Times Past 04.07.08


The pelagic fishing fleet was in a state of confusion this week as the EEC appeared incapable of settling the dispute over the North Sea fishing quotas or stopping over-fishing by the Dutch fleet.

“It is completely chaotic,” Mr John Goodlad, secretary of the Shetland Fisherman’s Association and the local Producers Organisa­tion, said on Wednesday. “The common fisheries policy agreed in January is a shambles and we are left completely frustrated by con­fusion and the lack of decision.”

When we went to press yesterday no one knew whether the North Sea herring fishing would still be open next week, or if it would close and the west coast herring opened up.

The North Sea herring fishery opened last month on an interim UK quota of 3,000 tonnes. Managed jointly in the northern sector of the North Sea by the Shetland and Scottish POs the fishery is generally considered to have gone well, with good fish and good demand – although the price paid by the klondykers is far below the fresh market prices being paid at Fraserburgh. The government then decided to delay opening up the west coast herring fishery and continue in the North Sea on quotas of 80-120 tonnes a boat per fortnight depending on length.

This has been working reason­ably well, Mr Goodlad said, but now no one knows what is happen­ing. The EEC was unable to agree on the allocations of North Sea herring, which was faced with mounting protests over what many believe is massive overfishing by the Dutch fleet and, on top of all that, has not yet introduced effective fishery policing.


The county architect recently reported to the Property Sub-Com­mittee of the Education Committee on the proposal to include a swimming pool in the plan for the Anderson Institute extensions.

The architect put forward several ideas, with costs – but all for a fresh water pool! The sub-committee decided that before they could make any recommen­dations to the main committee they must have additional esti­mates of the cost of providing a swimming pool near the Hydro-Board station at Gremista, from which heated water could be obtained by arrangement with the Board, and a salt water pool at the Institute.

Mr Conway, the architect, had given details of a pool 60 feet long by 25 feet wide, with a maximum depth of 9 feet graded to 4 ft 6 ins. for a distance of 50 feet, and the remaining 10 feet at a flat depth of two feet for learners. The annual running and maintenance costs were expected to be in the region of £750.

An instructional pool 50 feet long by 25 feet wide, with a base graded from two to four feet deep would save a few thousand pounds.

Mr Conway emphasized that his estimates allowed for a fresh water pool, as he felt that a salt water pool, involving settlement tanks of equal capacity to the pool, would make the cost of the scheme prohibitive, especially having regard to the fact that the water would have to be pumped from the sea front to the school.


In the First Division of the Court of Session on Thursday last week intimation and advertisement were ordered of a petition by John Leisk, merchant, and others, residing in Lerwick, trustees of the late Arthur Nicolson, and others, proprietors of the lands of Sound, adjacent to the town of Lerwick.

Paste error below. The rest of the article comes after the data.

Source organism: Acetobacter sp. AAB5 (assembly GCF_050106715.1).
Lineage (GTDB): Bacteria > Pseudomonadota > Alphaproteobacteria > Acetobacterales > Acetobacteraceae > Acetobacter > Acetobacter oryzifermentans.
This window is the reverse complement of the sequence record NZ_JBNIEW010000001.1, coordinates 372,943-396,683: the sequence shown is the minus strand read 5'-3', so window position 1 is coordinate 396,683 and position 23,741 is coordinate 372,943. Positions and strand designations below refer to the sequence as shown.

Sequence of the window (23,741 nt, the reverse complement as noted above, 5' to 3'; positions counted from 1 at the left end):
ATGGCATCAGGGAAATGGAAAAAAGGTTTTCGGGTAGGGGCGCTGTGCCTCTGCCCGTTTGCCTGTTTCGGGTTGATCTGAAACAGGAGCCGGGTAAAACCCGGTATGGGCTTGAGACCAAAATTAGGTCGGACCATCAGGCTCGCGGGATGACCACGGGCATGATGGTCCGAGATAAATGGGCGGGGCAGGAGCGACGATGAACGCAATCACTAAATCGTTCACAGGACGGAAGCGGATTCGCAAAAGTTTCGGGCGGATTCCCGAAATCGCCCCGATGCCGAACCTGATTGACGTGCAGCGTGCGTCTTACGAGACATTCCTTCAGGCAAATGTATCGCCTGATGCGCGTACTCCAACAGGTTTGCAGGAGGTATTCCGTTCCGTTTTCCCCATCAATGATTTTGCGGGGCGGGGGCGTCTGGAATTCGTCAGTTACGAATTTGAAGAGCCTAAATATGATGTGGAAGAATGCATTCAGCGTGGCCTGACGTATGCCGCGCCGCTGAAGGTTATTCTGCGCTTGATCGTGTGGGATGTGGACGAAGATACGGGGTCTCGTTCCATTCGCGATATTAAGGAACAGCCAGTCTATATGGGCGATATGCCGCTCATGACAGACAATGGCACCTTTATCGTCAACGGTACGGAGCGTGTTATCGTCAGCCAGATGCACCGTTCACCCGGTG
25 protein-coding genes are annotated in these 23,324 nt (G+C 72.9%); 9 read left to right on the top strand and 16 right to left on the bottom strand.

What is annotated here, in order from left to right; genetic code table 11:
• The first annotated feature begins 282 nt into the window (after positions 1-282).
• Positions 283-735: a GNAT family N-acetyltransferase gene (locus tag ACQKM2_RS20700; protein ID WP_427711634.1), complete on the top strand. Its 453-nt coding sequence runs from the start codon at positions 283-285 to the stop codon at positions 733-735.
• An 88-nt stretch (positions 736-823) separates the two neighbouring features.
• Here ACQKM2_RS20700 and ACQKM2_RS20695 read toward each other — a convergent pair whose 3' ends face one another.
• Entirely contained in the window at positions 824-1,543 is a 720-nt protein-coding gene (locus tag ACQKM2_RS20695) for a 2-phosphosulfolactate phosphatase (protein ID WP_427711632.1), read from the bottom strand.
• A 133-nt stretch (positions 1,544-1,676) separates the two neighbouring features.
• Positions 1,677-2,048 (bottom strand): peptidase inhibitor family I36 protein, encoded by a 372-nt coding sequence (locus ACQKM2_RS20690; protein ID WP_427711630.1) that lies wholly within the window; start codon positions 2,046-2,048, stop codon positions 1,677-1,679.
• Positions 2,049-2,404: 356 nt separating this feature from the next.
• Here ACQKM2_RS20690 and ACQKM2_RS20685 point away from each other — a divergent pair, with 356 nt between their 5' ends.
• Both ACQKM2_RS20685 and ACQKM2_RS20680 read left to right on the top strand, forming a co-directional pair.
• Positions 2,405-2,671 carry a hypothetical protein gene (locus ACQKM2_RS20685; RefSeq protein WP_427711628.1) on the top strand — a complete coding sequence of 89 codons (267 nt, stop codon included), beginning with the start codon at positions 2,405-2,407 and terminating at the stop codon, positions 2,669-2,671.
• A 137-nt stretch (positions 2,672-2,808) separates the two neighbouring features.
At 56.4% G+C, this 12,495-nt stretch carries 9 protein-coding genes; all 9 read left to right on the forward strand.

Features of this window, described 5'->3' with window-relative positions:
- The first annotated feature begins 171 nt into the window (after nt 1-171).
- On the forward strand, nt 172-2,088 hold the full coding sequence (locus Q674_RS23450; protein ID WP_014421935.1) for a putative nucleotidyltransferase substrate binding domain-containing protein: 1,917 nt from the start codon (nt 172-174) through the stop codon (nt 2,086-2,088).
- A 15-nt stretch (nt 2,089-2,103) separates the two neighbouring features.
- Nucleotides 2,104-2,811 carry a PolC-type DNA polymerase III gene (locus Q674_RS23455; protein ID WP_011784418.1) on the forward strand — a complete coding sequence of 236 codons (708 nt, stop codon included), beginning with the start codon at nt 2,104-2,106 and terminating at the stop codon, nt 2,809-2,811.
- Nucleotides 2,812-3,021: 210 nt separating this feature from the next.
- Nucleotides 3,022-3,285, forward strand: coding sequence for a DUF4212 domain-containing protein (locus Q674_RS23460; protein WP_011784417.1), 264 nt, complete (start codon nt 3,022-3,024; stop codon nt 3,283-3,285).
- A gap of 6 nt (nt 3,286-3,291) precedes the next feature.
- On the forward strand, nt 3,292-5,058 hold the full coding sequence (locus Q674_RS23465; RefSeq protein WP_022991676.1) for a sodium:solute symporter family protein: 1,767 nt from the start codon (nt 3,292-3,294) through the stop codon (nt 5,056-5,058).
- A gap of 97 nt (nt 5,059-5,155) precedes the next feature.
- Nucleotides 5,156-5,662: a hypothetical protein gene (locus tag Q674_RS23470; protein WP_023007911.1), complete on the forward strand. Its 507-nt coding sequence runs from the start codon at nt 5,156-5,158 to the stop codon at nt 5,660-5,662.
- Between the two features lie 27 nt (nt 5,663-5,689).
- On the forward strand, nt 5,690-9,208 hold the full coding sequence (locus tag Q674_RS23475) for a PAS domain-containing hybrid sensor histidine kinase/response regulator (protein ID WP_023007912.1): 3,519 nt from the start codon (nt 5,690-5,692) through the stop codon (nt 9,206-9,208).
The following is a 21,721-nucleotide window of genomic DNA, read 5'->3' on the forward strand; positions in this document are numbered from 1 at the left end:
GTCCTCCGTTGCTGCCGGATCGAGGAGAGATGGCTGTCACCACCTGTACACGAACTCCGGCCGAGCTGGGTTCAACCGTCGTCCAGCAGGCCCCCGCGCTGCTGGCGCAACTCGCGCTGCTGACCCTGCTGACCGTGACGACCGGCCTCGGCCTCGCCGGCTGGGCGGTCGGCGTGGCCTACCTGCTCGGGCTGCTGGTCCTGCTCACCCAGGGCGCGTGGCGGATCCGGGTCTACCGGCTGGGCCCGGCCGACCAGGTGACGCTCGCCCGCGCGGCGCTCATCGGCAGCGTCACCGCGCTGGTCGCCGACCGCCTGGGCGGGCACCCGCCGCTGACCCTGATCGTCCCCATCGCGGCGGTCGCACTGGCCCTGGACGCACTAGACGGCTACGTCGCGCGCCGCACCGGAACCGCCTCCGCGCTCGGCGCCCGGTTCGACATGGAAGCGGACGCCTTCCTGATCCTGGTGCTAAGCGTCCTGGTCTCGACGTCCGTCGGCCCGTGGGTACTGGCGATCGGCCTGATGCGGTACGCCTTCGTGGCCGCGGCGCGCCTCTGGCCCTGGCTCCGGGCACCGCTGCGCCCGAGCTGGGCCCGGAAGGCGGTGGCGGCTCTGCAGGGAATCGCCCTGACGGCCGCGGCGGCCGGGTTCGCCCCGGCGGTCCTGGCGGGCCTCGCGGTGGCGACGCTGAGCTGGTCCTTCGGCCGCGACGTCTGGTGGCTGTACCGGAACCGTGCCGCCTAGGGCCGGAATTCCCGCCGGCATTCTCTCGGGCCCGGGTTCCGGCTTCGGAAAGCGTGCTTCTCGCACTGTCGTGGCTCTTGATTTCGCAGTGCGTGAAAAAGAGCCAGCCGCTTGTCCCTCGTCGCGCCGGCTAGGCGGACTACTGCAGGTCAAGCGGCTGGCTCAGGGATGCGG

The trust came into existence in 1818. By the first purpose of the trust the trustees are directed to apply the funds to the most beneficial purposes for the general interest of the town and proprietors thereof, to whom they shall from time to time report their proceed­ings and show a correct state of their intromissions, and from whom also they shall receive suggestions with regard to the most advanta­geous application of the clear revenue, rents, and profits of the subjects. The annual revenue at present consists of: Rents, £366 6s.8d.; and feu-duties, £306 13s.2d. – a total of £672 19s.10d.

At the annual meeting of the feuars and heritors on 1st May 1907, a motion was made to the effect that the trustees should erect a block of workmen’s dwellings on their ground, on the footing that the money required should be borrowed by the trustees on the security of the trust estate. It was well-known to the meeting that there was a very great scarcity of such houses in the town, which led to serious and dangerous over­crowding in old houses situated in narrow closes in the town, and indeed forced many people to leave the town. The fact of so many people leaving Ler­wick owing to the lack of houses was, according to the unanimous view of the feuars and heritors, tending to retard the trade and industry and future development of the town. It had also led to the erection of a large number of small, cheap­ly constructed wood­en houses
out­side the burgh bound­ary, under undesirable and insanitary conditions.

After full discussion at that meeting and at an adjourned meet­ing, it was unanimously agreed that the erection of those houses would be a most beneficial interest for the general interest of the town and proprietors thereof, and a Committee was appointed to prepare a scheme. At the annual meeting held on the 26th May this year the scheme submitted by the Committee was unanimously approved of, and plans and speci­fications for the erection of a block of workmen’s houses, at a total estimated cost of £3760 14s., were passed. It is estimated that the buildings will produce a free yearly rental of £150 or thereby.

The trustees ask the authority of the Court to borrow a sum not exceeding £3000, and to proceed with the scheme.


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